Ruth’s Chris Steak House said Thursday it will return the $20 million loan it received from the government’s $350 billion Paycheck Protection Program, which was specifically meant for small businesses struggling during the ongoing economic crisis.
Ruth’s Hospitality Group, which owns and operates more than 100 of the steakhouses across the United States, Canada and Mexico, got two $10 million loans, one for each of its subsidiaries despite being a multimillion-dollar corporation.
The company’s announcement came at about the same time Thursday that the Small Business Administration issued a warning to big-chain companies to prove they were indeed eligible to receive the funds in the first place or repay millions to the government by May 7.
The Paycheck Protection Program, which launched April 3, is intended to help small businesses with fewer than 500 employees stay afloat.
The program’s initial $349 billion ran out of money last week, and many legitimate small businesses were left empty-handed.
The House has now passed nearly $310 billion in additional funding to the program as part of a new $484 billion relief package that will also shore up hospitals and medical supplies. President Donald Trump was expected to immediately sign it.
Earlier this week, an Associated Press investigation documented how dozens of publicly listed companies collectively received hundreds of millions of dollars of loans from the program’s first round, which caused an uproar.
According to data compiled and analyzed by AP, through Wednesday at least 147 publicly traded companies disclosed receiving $555 million since the program opened April 3. Some had market values well over $100 million. Many had executives that were paid millions each year.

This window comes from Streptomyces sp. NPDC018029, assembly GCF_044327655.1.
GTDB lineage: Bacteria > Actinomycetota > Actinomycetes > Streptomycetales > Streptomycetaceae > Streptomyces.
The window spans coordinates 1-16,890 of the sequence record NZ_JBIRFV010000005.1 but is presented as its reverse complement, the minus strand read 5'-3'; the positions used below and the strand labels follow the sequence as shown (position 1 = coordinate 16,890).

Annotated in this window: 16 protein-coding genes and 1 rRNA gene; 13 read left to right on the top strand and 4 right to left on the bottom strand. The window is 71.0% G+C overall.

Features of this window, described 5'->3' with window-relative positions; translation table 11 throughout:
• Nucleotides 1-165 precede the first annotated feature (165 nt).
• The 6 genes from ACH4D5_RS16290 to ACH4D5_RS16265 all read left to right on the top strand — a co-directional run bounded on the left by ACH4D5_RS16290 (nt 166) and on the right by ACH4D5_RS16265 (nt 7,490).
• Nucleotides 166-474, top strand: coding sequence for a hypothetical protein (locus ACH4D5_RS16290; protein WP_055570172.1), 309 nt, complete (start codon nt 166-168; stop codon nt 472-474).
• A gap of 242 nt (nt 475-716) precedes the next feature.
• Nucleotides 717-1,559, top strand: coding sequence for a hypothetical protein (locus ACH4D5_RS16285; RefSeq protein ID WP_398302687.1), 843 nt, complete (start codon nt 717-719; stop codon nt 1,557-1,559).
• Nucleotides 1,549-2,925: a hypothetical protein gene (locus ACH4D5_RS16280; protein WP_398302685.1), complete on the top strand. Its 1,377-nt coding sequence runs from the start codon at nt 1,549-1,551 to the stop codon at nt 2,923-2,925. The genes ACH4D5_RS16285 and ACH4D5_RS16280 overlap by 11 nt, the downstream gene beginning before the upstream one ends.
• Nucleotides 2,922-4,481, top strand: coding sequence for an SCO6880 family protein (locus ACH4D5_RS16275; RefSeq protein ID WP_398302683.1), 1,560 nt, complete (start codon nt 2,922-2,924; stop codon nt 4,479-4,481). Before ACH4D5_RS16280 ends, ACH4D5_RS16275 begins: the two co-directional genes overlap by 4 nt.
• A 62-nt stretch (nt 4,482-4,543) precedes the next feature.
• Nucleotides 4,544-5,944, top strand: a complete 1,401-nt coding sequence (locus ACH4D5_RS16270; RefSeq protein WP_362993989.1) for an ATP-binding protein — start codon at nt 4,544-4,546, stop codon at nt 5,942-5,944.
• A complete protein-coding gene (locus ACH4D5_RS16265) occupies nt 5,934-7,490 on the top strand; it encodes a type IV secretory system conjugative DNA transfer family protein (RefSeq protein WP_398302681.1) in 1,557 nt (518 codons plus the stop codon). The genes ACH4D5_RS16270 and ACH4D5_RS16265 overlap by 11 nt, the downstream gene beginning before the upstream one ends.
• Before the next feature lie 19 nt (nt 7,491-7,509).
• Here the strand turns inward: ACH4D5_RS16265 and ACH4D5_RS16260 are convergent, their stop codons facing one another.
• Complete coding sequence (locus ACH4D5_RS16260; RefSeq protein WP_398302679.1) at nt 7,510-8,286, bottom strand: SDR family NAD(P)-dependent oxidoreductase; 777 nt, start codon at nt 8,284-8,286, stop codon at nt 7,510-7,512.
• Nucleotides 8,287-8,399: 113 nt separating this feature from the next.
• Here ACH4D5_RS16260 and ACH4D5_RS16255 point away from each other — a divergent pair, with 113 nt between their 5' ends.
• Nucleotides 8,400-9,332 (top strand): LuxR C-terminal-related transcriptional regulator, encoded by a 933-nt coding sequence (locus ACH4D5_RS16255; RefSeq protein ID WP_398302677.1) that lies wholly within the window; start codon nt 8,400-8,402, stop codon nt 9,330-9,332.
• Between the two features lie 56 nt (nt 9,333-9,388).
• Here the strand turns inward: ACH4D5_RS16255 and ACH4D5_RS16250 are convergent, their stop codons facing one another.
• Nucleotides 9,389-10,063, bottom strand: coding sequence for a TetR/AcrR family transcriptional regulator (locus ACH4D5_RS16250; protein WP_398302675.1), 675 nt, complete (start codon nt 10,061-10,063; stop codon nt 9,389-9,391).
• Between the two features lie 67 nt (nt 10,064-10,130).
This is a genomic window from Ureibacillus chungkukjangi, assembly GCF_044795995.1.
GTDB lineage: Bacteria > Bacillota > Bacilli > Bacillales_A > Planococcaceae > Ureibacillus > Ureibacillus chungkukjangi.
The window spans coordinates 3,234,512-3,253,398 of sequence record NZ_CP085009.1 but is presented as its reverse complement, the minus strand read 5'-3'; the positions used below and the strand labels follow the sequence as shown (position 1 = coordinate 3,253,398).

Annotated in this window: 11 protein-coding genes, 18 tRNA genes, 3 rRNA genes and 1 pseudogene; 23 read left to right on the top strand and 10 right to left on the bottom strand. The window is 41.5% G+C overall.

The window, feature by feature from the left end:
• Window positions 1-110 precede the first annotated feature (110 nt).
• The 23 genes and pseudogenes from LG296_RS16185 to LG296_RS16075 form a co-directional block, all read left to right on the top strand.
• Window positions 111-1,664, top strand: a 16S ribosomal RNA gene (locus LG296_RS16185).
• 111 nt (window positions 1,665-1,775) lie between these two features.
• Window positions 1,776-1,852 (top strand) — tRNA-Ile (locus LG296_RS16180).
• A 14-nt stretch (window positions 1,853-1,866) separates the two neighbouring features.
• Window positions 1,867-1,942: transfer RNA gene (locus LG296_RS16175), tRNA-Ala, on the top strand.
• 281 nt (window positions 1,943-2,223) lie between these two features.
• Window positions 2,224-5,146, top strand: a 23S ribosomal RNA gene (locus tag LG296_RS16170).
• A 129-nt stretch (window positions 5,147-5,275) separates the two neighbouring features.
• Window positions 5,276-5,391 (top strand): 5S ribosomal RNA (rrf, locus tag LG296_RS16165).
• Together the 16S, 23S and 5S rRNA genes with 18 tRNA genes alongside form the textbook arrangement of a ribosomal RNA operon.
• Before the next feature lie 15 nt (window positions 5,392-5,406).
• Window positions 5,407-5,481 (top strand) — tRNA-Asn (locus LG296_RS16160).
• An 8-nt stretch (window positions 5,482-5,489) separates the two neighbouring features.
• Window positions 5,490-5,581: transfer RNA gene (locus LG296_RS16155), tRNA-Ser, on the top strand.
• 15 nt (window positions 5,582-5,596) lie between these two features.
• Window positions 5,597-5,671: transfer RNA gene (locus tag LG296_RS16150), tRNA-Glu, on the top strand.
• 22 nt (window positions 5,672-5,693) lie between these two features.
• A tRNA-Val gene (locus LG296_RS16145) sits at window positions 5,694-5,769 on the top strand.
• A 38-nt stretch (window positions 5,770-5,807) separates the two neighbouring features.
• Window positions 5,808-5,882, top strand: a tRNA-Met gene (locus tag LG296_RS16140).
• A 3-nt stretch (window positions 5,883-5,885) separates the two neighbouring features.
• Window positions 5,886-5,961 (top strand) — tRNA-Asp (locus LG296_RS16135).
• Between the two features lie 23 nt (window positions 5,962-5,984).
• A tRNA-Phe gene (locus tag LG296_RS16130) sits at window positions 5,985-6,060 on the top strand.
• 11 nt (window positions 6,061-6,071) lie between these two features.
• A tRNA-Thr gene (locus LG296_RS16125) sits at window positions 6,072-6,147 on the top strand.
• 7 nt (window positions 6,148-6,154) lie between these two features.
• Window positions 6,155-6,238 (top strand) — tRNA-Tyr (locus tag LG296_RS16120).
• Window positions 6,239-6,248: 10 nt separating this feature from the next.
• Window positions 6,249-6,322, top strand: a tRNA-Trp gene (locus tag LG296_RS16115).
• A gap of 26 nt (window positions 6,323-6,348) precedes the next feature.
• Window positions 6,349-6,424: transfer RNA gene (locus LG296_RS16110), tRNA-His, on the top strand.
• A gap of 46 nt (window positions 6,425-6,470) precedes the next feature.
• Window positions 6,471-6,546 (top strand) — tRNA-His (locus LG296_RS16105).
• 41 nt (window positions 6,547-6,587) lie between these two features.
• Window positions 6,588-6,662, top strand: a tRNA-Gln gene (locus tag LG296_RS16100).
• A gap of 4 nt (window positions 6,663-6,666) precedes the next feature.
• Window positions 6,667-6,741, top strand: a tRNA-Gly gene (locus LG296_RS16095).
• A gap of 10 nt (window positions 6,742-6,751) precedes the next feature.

After a swift public backlash, several companies have announced they’re returning their loans, including the burger chain Shake Shack, which got a $10 million loan.
Kura Sushi, which got nearly $6 million, announced Thursday it would be returning the funds, saying "it’s impossible to ignore the fact that our finances allow us to weather financial hardship for a longer period than independent restaurant owners."
Salad chain Sweetgreen also said Thursday it would be returning its $10 million loan.
Other notable brands on the list included Carrols Restaurant Group, operator of more than 1,000 Burger King franchises; the Potbelly Sandwich Shop chain ($10 million); and J. Alexander's Holdings ($15 million).
The SBA’s new guidelines require companies to certify with their lender that they need the loan and cannot access the money from other sources. Given that public companies have access to capital markets, the SBA says it is unlikely they “will be able to make the required certification in good faith.”
The initial rules of the program allowed bigger companies such as restaurants and hotels with under 500 workers per location to apply for the loans.
The program approved more than 1.7 million loans. It was clear from SBA data released last week that the agency had approved large loans early in the program, including those that went to big companies. As of April 13, the average size of a loan was nearly $240,000, while by April 16 it had fallen considerably to $206,000 — the result of many more small loans that likely went to small businesses.
Those large loans meant less money was available for small companies including thousands with applications still pending when the money ran out.
— Information provided by The Associated Press was used to supplement this report.